Thursday, January 31, 2019

Acute flaccid myelitis paralysis reversed in new surgery

Saltzman EB, Rancy SK, Sneag DB, Feinberg Md JH, Lange DJ, Wolfe SW. Nerve Transfers for Enterovirus D68-Associated Acute Flaccid Myelitis: A Case Series. Pediatr Neurol. 2018 Nov;88:25-30.

Acute flaccid myelitis is associated with enterovirus D68 -induced inflammation and destruction of cervical anterior horn cells. To date, no medical intervention has altered the disease course.

We report two pediatric patients who were treated with nerve transfer in three limbs with sustained upper extremity neuropathy. Postoperative outcomes included muscle strength, graded on the British Medical Research Council (BMRC) scale, range of motion, and electromyography.

Two years postoperatively, Patient 1 had improved elbow flexion to BMRC grade 4+, 125° of flexion, and discrete to decreased motor unit recruitment in targeted muscles. Twenty-one months postoperatively, Patient 2 demonstrated right brachialis flexion to BMRC grade 4+/5 and deltoid firing with simultaneous pectoralis major recruitment, and limited but active flexor digitorum profundus flexion.

Both patients continue to demonstrate functional recovery two years postoperatively. These outcomes suggest a promising reconstructive technique for this emerging and devastating viral endemic.
“We were most surprised that no viable treatment strategy existed to improve the function of patients affected by AFM,” study author Scott Wolfe, MD, told Rare Disease Report®. “We believe that surgical techniques developed for treatment of brachial plexus palsy in children and adults can be used successfully to restore function to paralyzed muscles in affected patients.”

Both of the pediatric patients involved in the case report had demonstrated significant or complete denervation of muscles. The investigators performed nerve transfers in 3 limbs and then measured muscle strength postoperatively in accordance with the British Medical Research Council scale, plus range of motion, and electromyography (EMG) testing.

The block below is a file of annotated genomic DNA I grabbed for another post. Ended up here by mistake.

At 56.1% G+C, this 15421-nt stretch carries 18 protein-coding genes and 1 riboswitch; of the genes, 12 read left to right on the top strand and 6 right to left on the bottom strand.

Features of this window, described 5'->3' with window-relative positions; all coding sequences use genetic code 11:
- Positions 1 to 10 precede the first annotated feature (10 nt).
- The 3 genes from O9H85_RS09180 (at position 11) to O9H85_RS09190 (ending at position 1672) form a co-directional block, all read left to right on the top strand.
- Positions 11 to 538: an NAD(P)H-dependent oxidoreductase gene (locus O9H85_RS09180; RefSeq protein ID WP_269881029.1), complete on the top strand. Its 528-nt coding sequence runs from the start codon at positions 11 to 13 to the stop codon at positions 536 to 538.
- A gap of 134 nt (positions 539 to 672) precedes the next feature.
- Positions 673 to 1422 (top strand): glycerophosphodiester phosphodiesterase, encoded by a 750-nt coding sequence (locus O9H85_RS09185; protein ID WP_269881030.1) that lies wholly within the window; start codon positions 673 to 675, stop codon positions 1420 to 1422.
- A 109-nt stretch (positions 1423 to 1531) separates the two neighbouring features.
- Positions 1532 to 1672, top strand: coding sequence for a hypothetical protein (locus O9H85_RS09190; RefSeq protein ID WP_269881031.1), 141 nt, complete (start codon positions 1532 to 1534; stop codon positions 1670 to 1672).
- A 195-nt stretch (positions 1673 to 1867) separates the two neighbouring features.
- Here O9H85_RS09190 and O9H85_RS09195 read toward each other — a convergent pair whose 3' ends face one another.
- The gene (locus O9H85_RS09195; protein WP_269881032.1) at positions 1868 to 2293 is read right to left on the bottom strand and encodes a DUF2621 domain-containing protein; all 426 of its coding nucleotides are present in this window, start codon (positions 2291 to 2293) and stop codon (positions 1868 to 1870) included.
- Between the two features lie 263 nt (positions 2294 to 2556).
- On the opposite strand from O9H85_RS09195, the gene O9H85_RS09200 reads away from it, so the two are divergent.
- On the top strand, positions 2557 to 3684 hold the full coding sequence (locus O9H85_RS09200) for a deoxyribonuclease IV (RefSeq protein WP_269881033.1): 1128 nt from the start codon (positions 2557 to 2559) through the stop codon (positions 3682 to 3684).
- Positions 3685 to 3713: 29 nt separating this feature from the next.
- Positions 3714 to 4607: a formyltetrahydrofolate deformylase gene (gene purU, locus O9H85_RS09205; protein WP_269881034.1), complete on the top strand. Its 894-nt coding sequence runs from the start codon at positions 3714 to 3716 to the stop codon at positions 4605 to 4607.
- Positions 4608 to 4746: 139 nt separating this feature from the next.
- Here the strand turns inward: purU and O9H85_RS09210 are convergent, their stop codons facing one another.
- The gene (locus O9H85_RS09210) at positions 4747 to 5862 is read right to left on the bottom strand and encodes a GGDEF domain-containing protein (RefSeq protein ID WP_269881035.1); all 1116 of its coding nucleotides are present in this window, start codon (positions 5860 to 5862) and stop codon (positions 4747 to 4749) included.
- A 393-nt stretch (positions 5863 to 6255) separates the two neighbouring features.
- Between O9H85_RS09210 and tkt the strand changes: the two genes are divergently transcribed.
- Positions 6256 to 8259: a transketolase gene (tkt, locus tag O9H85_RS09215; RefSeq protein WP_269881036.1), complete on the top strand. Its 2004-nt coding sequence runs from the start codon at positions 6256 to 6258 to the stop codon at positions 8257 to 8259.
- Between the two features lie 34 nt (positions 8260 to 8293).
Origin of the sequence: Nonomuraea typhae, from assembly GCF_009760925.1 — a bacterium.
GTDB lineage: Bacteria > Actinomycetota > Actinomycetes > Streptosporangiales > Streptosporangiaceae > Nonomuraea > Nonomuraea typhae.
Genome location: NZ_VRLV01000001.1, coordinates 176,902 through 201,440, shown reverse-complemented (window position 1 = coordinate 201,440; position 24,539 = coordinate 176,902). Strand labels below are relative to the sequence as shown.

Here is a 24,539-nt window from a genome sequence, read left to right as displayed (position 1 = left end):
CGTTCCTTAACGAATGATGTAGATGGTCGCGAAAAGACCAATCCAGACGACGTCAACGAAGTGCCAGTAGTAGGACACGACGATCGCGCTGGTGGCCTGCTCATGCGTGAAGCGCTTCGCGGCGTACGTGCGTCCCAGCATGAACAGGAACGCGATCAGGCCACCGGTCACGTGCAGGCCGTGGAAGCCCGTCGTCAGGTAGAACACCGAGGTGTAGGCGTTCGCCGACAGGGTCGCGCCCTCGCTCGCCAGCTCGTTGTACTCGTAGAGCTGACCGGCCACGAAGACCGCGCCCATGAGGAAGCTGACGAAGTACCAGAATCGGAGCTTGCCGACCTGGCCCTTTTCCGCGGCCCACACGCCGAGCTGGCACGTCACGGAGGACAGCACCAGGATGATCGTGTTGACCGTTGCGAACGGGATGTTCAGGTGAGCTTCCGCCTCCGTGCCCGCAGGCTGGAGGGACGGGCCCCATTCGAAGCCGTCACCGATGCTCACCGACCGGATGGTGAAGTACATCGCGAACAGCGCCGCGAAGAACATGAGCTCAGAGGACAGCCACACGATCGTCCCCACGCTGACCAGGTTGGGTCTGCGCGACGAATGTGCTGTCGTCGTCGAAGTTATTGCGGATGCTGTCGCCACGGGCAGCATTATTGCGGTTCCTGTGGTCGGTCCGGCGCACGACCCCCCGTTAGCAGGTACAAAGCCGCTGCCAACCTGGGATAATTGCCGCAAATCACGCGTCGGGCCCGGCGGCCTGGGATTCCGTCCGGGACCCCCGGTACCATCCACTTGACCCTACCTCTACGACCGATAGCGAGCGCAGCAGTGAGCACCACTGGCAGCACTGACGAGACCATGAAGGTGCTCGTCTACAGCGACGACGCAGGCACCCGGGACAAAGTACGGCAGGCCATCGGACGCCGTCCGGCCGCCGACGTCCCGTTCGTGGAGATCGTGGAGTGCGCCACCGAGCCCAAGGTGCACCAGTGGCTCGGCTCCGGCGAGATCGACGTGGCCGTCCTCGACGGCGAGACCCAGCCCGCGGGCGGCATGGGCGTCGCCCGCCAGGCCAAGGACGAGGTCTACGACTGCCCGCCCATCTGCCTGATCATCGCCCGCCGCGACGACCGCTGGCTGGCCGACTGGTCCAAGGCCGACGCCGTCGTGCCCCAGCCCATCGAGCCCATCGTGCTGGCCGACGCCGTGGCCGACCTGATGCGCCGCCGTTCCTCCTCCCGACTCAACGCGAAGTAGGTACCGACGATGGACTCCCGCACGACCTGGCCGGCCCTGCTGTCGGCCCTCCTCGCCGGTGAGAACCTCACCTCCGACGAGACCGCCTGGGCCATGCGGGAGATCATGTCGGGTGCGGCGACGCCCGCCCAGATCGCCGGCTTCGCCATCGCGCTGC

The first patient, a 12-year-old male from New York State, presented with right greater than upper left extremity weakness. Eventually, he developed bilaterial upper extremity weakness, which progressed to the fingers and neck. He was brought to HSS after 8 months with the disease to undergo surgery, which involved the transfer of donor muscles from other sections of his own body.

After 3 months postop, the patient demonstrated “promising functional returns,” and by 2 years postop, EMG showed full biceps motor unit recruitment. After 35 months, the patient improved to full elbow flexation and shoulder rotation to 135 degrees.

The second patient was a 14-year-old Illinois female who experienced 9 months of upper extremity weakness followed by conjunctivitis and gastroenteritis. She was admitted to intensive care after developing severe neck pain that progressed to flaccid quadriparesis and respiratory failure. She underwent bilateral nerve transfer surgeries using donor muscle tissue from her own body.

After 10 months postop, she regained full right elbow flexation. After 21 months, EMG testing showed discrete recruitment of all 3 deltoid heads that were treated. After 32 months, she achieved near normal right brachialis strength and full recovery in her elbow’s range of motion. The study authors reported she had no functional loss related to the nerve transfers and maintained normal medial nerve function and shoulder adduction.